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Canada and the Big Powers

We should strive to play broker to China, Russia and the US.

By Rafe Mair 22 Jun 2009 |

Rafe Mair writes a Monday column for The Tyee. Read previous columns by Rafe Mair here. He also acts as a spokesperson for the Save Our Rivers Society.

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Putin: Channelling old fears.

*Story updated at 11:51 a.m. on June 23, 2009.

Today, in 1941, Hitler invaded the Soviet Union less than two years after the world-shocking Ribbentrop-Molotov agreement in August of 1939.* Despite warnings from Churchill who was picking up German messages through the Ultra Machine the Brits had, Stalin was taken by surprise and the Wehrmacht made huge gains in the early going. Indeed it took Stalin two weeks before he could get himself together again and rally the nation -- and rally them he did.

Communism does not work except when the only customer is the state and there it works very well. To see this picture clearly, I recommend Hedrick Smith's The New Russians, Random House, 1990 (it has been updated to include the fall of Gorbachev.) Because Communism has no marketplace, demand is created by supply, not the other way around. When demand is by a government at war, the marketplace is the armed forces. By war's end, Soviet tanks and fighter aircraft were considered, by many who know about these things, to be the best in the world.

What is little remembered is that in 1938 and 1939 Soviet and Japanese armies tested each other in two full-scale battles along the border of Manchukuo. Ironically, a neutrality pact was signed in April 1941 -- two months before Germany invaded the USSR, with Germany as intermediary!

The war deaths in the USSR are estimated to be more than 26 million.

Putin's inherited fear

Fast forward to April 1945 when the so-called "Big Three" -- Prime Minister Churchill, American President Franklin Roosevelt and Stalin -- met at Yalta in the Crimea. It has been said that Churchill, weakened by a crumbling empire, and a dying Roosevelt lay down before the Soviet dictator and let him get away with what he wanted in Eastern Europe. This just wasn't so. Stalin simply refused to pay any attention to the agreement once the Soviet army had Eastern Europe and much of Germany under its control and, as Churchill observed, there was nothing anyone could do about it.

Stalin's objective was what had always been "Mother Russia's desire -- to have its borders buffeted by neutral and friendly countries. Once Czechoslovakia went Communist in 1948 and Mao's Peoples' Liberation army had secured Russia's western extremity in 1949, the buffer had been completed. (It should be borne in mind that the USSR had already neutralized Finland while nations to her south hated the West as much as feared the Soviet Union.

Once we understand that Russia was not trying to build an expanding empire but was protecting itself from having nations on its borders being in league with its enemies, the Cold War and its aftermath become easier to understand. Premier Vladimir Putin's increasing coolness to the United States and its allies or (as they seem to Mr. Putin, its satellites) is prompted by a historic national fear of being surrounded.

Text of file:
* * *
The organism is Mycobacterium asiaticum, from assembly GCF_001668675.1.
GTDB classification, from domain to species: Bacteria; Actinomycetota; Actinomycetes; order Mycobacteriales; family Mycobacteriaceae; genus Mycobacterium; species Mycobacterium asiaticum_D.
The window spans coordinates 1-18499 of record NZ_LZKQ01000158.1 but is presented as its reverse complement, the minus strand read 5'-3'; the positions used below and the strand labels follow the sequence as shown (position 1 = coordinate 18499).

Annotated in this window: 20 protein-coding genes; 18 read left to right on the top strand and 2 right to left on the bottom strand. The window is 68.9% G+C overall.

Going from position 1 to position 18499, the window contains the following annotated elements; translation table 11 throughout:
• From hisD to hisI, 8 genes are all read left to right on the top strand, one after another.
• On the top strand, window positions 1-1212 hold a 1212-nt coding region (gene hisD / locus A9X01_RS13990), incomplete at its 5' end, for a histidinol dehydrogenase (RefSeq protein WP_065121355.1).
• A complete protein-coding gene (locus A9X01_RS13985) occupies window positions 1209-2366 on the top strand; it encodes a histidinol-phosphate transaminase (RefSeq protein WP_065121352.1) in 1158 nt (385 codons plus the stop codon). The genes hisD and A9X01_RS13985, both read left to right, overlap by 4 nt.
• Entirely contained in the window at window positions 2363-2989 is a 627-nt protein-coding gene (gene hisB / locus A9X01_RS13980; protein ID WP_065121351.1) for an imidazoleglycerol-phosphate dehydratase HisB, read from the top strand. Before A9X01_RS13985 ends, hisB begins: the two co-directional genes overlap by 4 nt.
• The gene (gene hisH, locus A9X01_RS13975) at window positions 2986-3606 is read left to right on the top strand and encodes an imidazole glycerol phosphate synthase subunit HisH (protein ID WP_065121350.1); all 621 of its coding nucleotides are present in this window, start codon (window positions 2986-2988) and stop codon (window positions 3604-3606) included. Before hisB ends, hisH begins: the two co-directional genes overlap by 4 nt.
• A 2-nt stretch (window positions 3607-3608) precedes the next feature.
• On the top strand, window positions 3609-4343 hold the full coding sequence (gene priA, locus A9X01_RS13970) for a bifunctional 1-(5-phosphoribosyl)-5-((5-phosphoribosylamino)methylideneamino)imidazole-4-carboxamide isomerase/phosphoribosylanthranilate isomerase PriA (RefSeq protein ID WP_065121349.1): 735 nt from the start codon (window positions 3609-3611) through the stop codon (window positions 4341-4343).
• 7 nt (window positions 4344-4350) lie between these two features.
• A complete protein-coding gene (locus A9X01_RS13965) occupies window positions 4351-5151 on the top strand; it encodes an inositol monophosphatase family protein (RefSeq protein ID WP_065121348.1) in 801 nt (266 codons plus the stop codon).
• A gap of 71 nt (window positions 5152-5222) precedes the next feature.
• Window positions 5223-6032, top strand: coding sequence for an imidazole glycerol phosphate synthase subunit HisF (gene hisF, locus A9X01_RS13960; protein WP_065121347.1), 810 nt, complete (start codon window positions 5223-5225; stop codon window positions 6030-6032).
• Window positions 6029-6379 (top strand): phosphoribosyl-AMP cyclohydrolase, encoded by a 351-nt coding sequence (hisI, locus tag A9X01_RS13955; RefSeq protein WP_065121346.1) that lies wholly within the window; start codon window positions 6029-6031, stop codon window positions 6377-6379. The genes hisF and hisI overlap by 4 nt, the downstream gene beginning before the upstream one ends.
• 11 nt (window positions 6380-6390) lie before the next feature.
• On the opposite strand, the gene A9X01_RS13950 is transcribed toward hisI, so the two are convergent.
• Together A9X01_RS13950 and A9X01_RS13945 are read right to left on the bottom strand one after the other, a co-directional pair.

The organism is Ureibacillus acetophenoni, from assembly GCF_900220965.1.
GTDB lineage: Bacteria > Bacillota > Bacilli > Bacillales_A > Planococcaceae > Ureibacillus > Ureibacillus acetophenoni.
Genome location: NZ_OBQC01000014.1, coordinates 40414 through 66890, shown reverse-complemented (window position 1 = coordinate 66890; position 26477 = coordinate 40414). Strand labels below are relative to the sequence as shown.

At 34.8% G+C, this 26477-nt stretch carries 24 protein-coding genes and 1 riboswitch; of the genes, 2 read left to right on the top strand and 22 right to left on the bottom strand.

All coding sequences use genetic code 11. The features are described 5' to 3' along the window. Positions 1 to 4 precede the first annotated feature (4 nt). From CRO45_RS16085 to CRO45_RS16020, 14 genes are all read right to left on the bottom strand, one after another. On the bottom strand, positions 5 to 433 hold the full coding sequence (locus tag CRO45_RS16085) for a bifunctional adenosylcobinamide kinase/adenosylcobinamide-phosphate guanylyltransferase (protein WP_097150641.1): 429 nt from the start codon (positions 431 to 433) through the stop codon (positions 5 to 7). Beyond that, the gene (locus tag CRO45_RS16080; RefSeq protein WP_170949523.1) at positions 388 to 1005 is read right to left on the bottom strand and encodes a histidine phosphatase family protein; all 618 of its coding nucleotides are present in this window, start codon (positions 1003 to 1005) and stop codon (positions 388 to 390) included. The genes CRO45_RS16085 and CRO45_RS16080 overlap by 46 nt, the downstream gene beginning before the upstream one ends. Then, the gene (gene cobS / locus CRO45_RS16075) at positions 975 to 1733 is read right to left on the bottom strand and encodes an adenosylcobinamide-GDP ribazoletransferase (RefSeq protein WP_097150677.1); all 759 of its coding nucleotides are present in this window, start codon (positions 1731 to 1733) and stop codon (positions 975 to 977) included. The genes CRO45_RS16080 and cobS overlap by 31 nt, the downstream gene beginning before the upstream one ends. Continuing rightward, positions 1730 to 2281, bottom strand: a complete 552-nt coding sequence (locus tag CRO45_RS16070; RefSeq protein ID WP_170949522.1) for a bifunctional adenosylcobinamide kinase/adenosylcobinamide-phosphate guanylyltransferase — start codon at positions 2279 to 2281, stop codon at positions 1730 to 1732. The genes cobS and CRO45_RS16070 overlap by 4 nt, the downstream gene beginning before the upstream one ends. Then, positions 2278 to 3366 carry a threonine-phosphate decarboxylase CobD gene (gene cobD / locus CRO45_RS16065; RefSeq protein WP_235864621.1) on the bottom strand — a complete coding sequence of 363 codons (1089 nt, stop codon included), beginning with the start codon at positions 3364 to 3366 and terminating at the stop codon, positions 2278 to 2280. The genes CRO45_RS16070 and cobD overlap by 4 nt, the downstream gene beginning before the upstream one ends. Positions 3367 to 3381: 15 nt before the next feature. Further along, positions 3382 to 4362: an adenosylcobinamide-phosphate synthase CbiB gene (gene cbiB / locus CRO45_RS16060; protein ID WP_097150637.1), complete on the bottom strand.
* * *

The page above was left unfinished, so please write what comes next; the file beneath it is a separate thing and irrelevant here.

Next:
The new missile gap

When the Soviet Union disintegrated in 1990-1 it seemed to many in high places in the U.S. that this was the opportunity to castrate the Russian bear. We know the story -- instead of abandoning NATO because the opposing Warsaw treaty was dead, NATO was expanded to include former Soviet satellites. One has to wonder why? The only answer I can see is triumphalism. The United States wanted to rub Moscow's nose in it ignoring the fact that Russia was still a very powerful country indeed with enough of a nuclear force to blow the world up almost as many times as the U.S. can.

Then the European community began to expand into the former Soviet sphere -- another pair of upturned fingers to Moscow.

Then came what may be the fatal gesture of U.S. missiles based in former Soviet satellites.

Putin doesn't buy the American assertion that these are defense missiles aimed at Iran. Putin understands the obvious. If the U.S. builds a defence shield that neutralizes Russian ability to shoot back, it gives the Americans the ability to strike first. No leader can permit his nation to become defenseless.

The North Pole vantage

Now, let's fast forward to today. If one looks at the globe from the North Pole instead of the equator, the proximity of Russia to Canada and the United State becomes starkly obvious. Looking at the globe that way shows the Arctic shelf which is thought to have huge oil reserves. This potential bonanza has spawned studies that, in an amazing coincidence, say that the country that paid for the study has the best of all claims. These studies have been enhanced by flag-raising under the ice pack reminiscent of Europeans of yesterday planting flags and claiming ownership in the name of their monarch.

What then of the prospects for world peace 20 years after the fall of the Berlin Wall?

I would argue worse than ever. Russia is upgrading its military, including its nuclear capability and with China now competing for first place in the power race, and so many former satellites, all with grudges, on its western borders, it sees itself surrounded on all sides. That means we have an ongoing danger worse, in my view, that during the "Cold War."

It's said that even if you back the most timorous rabbit into a corner, it becomes vicious and dangerous.

Russia is no timid rabbit and now there is a common sense president in the White House. It's in Canada's interest to become the "honest broker" amongst the great powers of today -- The United States, China, and, yes, Russia.

Related Tyee stories:

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